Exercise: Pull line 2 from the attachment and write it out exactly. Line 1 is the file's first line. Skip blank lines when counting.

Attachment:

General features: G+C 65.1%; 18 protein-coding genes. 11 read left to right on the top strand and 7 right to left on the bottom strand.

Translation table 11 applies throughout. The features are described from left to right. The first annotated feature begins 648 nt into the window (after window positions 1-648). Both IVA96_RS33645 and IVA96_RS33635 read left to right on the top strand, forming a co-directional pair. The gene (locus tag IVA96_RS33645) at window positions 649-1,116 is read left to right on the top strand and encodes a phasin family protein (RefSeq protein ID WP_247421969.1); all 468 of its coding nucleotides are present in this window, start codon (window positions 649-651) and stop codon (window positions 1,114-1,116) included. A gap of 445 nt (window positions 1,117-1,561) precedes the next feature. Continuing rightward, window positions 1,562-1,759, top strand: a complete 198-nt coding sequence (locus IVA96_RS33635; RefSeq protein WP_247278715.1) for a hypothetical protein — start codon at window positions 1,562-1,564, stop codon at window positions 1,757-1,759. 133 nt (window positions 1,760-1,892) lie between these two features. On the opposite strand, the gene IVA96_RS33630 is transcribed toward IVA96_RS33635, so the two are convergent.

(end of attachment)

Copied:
Translation table 11 applies throughout. The features are described from left to right. The first annotated feature begins 648 nt into the window (after window positions 1-648). Both IVA96_RS33645 and IVA96_RS33635 read left to right on the top strand, forming a co-directional pair. The gene (locus tag IVA96_RS33645) at window positions 649-1,116 is read left to right on the top strand and encodes a phasin family protein (RefSeq protein ID WP_247421969.1); all 468 of its coding nucleotides are present in this window, start codon (window positions 649-651) and stop codon (window positions 1,114-1,116) included. A gap of 445 nt (window positions 1,117-1,561) precedes the next feature. Continuing rightward, window positions 1,562-1,759, top strand: a complete 198-nt coding sequence (locus IVA96_RS33635; RefSeq protein WP_247278715.1) for a hypothetical protein — start codon at window positions 1,562-1,564, stop codon at window positions 1,757-1,759. 133 nt (window positions 1,760-1,892) lie between these two features. On the opposite strand, the gene IVA96_RS33630 is transcribed toward IVA96_RS33635, so the two are convergent.